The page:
In the next year or two, diesels will be offered that will get 30’s city / 40’s highway. These new engines are clean and relatively quite. Again, unfortunately, diesel is priced higher than gasoline.
Hybrid technology will lead us to full electric in the next decade. The question that you should be asking is, “are we ready to flood the electrical grid with the demands of electric vehicles being charged at home and work?”
Thanks for the reply, Adam. I will try to see the documentary when I have time, but I must point out for now that what you are saying is patently false.
“Vehicle weight and performance are two of the most important engineering parameters that determine a vehicle’s fuel economy. All other factors being equal, higher vehicle weight (which supports new options and features) and faster acceleration performance (e.g., lower 0-to-60 mile-per-hour acceleration time), both decrease a vehicle’s fuel economy. Average vehicle weight and performance had increased steadily from the mid-1980s through 2004.” – http://www.epa.gov/oms/cert/mpg/fetrends/420s07001.htm
I think it’s great that you’re blogging about this issue and (obviously) getting some visibility for it, please don’t make stuff up. Your observation about fiberglass vs. steel sounds logical, but without the facts, you’re being irresponsible.
david…whoa. easy tiger.
as i said, i’m no engineer. and just based on logic i fully agree that the heavier the car the more mileage is affected.
in “Gas Hole” they were talking about cars dating back to around the 40s, saying that those cars, despite their heavy weights got far better gas mileage than the ones we use today.
i do accept responsibility for a mild miscommunication when the blog post clearly referred to the 1970s, and in my comment i didn’t clarify what era of cars Gas Hole was referring to. my mistake.
all i’m saying is that technology exists that means despite the weight of today’s cars, they could be getting better mileage. that information/technology has been suppressed — and to the detriment of the public.
thanks, david, for inserting the epa evidence. we all need such specifics when discussing things.
as for sniping at me for being irresponsible and making stuff up? tsk, tsk, tsk. i would have felt bad for overreaching, had you not just done the same, assuming my error was intentional. 🙂
onward…with the learning and discussing process.
Sorry – I didn’t think it was sniping to hold you to a higher standard of reporting. I think the work that you do, diving deep into discussions that directly affect our future and the future of this plane, is very important, and I respect you for it. And that’s exactly why I think it’s irresponsible to jump to a conclusion “cars are getting lighter” when you’re quite possibly a resource for other people.
I totally agree with your premise. In fact there is a new Ford Fiesta that gets 65MPG that will not be marketed in the US because it’s supposedly not cost-effective for Ford. (It’s diesel which is unpopular and expensive and pricey to import to the US.) I’d really love to dive deep into that!
And that’s why this is a complex issue. Ford has a “winner” that is doomed to fail in the US (they think) because of incorrect public assumptions: diesel is smelly (not anymore); it’s expensive (not when you’re getting that kind of fuel efficiency); it’s only for trucks (nope). So taking false assumptions and incorrect information off the table allows us to hopefully steer the conversation to ways that we can influence “the system” (automakers) and the public–after all, any widely available, kick-ass, fuel-efficient car will fail if no one buys it.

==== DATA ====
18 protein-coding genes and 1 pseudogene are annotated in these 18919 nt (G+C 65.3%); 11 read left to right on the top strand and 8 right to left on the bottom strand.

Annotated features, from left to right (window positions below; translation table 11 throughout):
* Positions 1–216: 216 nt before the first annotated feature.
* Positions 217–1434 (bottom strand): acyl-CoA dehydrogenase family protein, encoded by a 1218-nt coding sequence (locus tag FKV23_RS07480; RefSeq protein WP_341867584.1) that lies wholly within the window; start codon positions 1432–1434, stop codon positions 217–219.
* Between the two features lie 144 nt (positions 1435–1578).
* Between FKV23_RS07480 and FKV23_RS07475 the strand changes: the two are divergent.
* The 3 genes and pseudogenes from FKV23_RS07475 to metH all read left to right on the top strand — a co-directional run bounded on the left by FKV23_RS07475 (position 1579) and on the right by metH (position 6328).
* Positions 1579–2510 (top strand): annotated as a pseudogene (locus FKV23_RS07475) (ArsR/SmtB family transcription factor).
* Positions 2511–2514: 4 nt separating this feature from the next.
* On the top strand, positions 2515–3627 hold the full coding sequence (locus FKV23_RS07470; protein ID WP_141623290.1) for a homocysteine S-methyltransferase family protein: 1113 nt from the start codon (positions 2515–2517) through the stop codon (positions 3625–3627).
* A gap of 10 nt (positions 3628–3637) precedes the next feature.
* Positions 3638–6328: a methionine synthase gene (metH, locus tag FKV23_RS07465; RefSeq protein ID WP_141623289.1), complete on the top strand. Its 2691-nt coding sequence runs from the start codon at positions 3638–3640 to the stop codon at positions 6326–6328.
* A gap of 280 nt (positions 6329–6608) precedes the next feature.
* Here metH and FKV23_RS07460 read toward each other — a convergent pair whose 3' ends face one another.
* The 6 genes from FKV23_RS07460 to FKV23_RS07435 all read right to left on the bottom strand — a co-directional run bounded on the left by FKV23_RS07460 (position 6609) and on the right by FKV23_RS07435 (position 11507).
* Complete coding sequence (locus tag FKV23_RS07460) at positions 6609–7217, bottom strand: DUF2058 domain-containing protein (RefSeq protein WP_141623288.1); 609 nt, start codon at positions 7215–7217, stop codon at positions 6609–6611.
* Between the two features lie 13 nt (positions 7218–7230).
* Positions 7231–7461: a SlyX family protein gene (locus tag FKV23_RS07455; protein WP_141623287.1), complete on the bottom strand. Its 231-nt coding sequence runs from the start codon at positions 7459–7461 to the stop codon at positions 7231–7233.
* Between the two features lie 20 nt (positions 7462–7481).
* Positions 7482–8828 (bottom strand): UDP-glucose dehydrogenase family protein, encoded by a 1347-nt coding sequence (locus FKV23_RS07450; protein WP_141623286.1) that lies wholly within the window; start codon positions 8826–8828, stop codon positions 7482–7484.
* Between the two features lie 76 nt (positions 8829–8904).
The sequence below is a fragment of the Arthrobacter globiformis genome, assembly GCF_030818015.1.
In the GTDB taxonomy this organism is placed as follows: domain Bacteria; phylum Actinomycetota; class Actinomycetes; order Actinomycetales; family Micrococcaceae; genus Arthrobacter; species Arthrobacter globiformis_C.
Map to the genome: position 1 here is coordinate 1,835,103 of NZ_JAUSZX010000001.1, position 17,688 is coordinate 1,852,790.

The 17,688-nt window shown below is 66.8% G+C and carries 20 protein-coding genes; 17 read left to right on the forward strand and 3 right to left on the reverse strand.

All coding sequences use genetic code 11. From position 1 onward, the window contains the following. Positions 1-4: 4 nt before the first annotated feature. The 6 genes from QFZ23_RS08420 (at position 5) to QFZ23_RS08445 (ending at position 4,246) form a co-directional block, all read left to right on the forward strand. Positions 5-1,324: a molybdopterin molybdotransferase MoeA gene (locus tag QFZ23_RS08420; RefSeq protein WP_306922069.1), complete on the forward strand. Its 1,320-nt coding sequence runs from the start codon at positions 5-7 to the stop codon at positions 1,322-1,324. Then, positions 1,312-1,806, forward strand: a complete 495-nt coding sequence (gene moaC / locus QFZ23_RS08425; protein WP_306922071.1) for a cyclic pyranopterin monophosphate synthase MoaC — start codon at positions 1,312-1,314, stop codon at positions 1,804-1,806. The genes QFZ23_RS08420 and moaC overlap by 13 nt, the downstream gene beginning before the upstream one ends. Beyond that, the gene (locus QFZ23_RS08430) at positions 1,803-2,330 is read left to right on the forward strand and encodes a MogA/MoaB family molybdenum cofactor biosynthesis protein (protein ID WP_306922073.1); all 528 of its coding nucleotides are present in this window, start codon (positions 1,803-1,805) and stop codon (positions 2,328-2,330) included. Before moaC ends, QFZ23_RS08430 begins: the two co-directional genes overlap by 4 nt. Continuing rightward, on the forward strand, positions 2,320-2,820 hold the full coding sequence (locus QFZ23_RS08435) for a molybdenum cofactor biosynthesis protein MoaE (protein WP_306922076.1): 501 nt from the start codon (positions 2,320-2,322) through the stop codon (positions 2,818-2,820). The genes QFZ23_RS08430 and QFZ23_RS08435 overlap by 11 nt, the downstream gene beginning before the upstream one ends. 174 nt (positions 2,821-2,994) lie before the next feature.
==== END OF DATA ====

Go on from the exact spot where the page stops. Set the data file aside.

I almost bought one of these in 1976. It’s hard to tell from the photo, but this was a really tiny car. Very plain, no frills, and not too comfortable. Not much power either, but that was OK. The big issue, though was that it didn’t seem substantial enough to survive a crash with a bigger car (no airbags back then). So, having just gotten out of a 4 month hospital stay after a head on between my Volkswagen and a drunk’s Plymouth, I got a big, safe car.
This car never got popular in the US, probably with good reason. I don’t think many would buy it today either.
BTW, on the diesel comment, a major consideration is that (I have been told) diesel cars have been verboten in California for over a decade. Since CA represents such a large slice of the domestic automobile market, that’s a substantial disincentive for manufacturers.
The “safety” excuse for heavier cars is bullshit. The cars are PHYSICALLY FAR LARGER AND HEAVIER than they ever had to be for today’s technology. Modern materials are more than capable of provided surprising light weight and great strength to todays automobiles, instead they are much larger, heavier, and more powerful than they need to be. The illusion of most compact cars today is that they are “compact”. I would be very correct to say that the average “compact” car weighs just around 3000 pounds even. My 1984 bonneville which would have been considered a “compact STANDARD size car” all the way back in 78′ which this version of an even older design dates, only weighs just north of 3000 lbs. Something is definately off with todays cars BIG TIME.
Did it ever occur to anyone that possibly the reason why gas mileage has gone down, is because… oh I don’t know… maybe that’s what people really wanted? I recently purchased a Grand Marquis. The reason I purchased a Grand Marquis… is because I wanted one?
Instead of debating some hypothetical grand conspiracy, how about you just read customer reviews. I wanted a car that could fit all my stuff, and fit me, and be comfortable, and be fast and powerful. I didn’t want a slug. I didn’t want a tiny lunch box. I didn’t want something so small, that a couldn’t barely fit my groceries in.
Is it possible the rest of the country isn’t like a dozen posters here, and the article writer? Is it possible people want a vehicle that fits 5 people, the family dog, and all their luggage so they can go on a family vacation?
Have you seen the advertising campaign for the Hyundai Elantra?
It’s all about how car companies have been brainwashing us to not notice that compact cars have barely improved in 30 years.